When reading Kevin Doak’s Dreams of Difference in week 9, I couldn’t help but notice the similarities between the Japan Romantic School and the French Annales School. In their novel approach to the study of history (informed by economics, sociology, and anthropology), the historians of the Annales School opened Western historiography to a wealth of new disciplines. Though ostensibly a literary group, the Japan Romanic School shared the same multi-disciplinary approach. Their reservations about modern Japan were articulated through a variety of mediums, including historical fiction, poetry, and aesthetics.
In particular, I’d like to draw a parallel between the work of Jinbō Kōtarō and Fernand Braudel, who independently confronted the dominance of narrative time in their respective societies. Jinbō understood that poetry was a “revolutionary epistemology… central to the romantic vision.” As “the voice of youth”, poetry “signified an artistic space in which the romantics could act on their revolutionary impulses.”1. To Jinbō, words possessed spiritual power and had the power to elucidate meaningful change (similar to the concept of kotodama mentioned during our readings on Japanese Nativism and Oomoto).
Kōtarō’s faith in poetry extended beyond mere literature. He felt poetry was the key to a new logic of spatiality. In his short essay titled “The Acquisition of New Time”, Jinbō suggests nothing less than the “supplanting of narrative history, the logic of developmental time, that lies at the center of modernity.” Like the rest of the Japan Romantic School, Jinbō felt that ancient space had to be defended against the dissociative effects of the modern world. A new conception of poetic time would be the newest weapon in their arsenal.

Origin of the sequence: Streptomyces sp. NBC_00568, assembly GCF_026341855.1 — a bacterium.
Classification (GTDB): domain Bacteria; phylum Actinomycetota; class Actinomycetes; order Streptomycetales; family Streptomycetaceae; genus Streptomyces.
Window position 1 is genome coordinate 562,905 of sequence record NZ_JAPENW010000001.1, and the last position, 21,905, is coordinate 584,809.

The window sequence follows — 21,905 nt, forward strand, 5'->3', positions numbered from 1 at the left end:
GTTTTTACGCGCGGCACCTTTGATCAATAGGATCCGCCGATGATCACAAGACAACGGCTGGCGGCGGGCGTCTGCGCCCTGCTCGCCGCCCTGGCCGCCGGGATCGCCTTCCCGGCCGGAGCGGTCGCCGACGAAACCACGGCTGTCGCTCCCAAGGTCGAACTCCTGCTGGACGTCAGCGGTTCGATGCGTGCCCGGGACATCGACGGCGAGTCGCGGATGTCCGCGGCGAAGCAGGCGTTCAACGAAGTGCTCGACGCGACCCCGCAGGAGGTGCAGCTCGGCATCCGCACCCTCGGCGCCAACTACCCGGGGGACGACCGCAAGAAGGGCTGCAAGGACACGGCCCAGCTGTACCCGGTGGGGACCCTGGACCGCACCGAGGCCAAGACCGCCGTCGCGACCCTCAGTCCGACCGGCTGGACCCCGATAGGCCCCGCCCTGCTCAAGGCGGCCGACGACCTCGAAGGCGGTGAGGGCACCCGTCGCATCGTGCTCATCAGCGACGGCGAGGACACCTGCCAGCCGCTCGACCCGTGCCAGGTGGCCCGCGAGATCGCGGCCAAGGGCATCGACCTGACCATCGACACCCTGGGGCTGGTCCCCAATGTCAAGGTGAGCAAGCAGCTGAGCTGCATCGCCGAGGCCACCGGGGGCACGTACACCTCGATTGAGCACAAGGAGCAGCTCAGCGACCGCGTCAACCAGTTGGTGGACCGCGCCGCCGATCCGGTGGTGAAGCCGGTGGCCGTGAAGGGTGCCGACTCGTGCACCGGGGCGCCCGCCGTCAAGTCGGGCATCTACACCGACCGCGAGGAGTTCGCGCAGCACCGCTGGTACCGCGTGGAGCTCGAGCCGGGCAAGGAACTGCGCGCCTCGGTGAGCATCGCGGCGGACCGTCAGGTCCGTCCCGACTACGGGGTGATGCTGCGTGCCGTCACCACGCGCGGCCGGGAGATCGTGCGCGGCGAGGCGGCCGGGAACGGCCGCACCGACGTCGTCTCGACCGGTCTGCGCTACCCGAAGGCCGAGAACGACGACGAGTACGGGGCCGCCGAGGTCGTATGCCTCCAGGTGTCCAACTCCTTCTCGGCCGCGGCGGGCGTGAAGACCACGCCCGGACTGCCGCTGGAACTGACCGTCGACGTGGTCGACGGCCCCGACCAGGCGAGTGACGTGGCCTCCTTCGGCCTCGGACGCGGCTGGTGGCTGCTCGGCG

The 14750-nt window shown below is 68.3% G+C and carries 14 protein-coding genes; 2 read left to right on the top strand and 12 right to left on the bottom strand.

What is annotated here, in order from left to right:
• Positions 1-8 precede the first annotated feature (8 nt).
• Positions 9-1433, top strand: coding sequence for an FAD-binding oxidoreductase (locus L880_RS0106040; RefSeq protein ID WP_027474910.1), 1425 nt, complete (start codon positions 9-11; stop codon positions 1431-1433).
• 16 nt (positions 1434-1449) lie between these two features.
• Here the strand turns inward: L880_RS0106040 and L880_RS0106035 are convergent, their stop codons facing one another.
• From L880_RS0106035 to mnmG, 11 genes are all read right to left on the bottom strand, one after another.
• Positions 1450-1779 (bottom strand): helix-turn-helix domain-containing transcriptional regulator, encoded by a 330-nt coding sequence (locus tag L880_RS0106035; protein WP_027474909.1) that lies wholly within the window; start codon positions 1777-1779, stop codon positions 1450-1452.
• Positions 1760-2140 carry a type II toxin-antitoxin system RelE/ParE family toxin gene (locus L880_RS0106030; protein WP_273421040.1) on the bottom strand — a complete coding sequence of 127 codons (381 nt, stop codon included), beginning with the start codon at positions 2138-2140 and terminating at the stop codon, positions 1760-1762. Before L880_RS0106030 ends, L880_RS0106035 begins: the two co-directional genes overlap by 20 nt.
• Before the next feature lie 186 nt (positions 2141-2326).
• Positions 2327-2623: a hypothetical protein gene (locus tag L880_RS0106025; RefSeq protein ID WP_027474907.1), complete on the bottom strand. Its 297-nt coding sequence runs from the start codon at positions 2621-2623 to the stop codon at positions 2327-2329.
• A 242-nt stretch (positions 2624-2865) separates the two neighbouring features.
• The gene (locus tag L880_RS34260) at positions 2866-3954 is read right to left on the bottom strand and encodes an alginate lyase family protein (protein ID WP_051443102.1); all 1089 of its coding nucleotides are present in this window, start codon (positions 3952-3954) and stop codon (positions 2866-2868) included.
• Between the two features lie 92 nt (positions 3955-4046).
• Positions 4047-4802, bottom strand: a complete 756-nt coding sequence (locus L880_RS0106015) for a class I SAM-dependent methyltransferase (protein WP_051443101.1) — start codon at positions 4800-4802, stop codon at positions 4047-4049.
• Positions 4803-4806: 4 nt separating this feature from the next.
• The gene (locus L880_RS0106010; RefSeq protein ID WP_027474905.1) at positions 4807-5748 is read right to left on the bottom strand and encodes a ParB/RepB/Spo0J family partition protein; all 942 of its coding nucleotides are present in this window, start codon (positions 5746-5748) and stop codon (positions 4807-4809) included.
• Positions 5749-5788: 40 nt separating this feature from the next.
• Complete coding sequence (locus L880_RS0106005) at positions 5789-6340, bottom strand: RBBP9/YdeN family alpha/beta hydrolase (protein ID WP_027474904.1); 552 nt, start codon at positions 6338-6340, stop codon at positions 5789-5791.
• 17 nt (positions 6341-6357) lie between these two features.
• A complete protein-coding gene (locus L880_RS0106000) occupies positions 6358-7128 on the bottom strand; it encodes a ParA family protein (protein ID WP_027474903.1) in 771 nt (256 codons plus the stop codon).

Braudel approached history from a similarly radical perspective. His groundbreaking history of the medieval France was one in which “the individual was subsumed by the environment”. Philip II was swallowed by the Mediterranean world, in an epic history whose heroes were not men but “grain and cereal crops, disease, technology, and transport, money, housing and clothing.”2 Braudel’s Annales schools aimed for nothing less than the “take-over of historical production: a rejection of narrative (histoire événeémentielle)”.3
With his rejection of the history of ‘great men’ and their crowning achievements, Braudel cut a bold course through the study of Western history. The introduction of ‘geologic time’ in its immense impersonality was a way to champion the everyman, and draw new fields of study into the historical discourse. Jinbō shared the same ambition with his suggestion of ‘poetic time’, which he felt could save the soul of Japan through the revival of ancient space. Both men would leave measurable impacts not just on their respective movements, but on the way we measure and memorialize the past itself.
Doak, Kevin Michael. Dreams of Difference: The Japan Romantic School and the Crisis of Modernity. Berkeley: University of California Press, 1994.
Hufton, Olwen. “Fernand Braudel.” Past & Present no. 112 (August 1986): 208-213.
- Kevin Michael Doak, Dreams of Difference: The Japan Romantic School and the Crisis of Modernity (Berkeley: University of California Press, 1994),28.
- Olwen Hufton, “Fernand Braudel,” Past & Present no. 112 (August 1986): 209-211.
- Ibid, 208.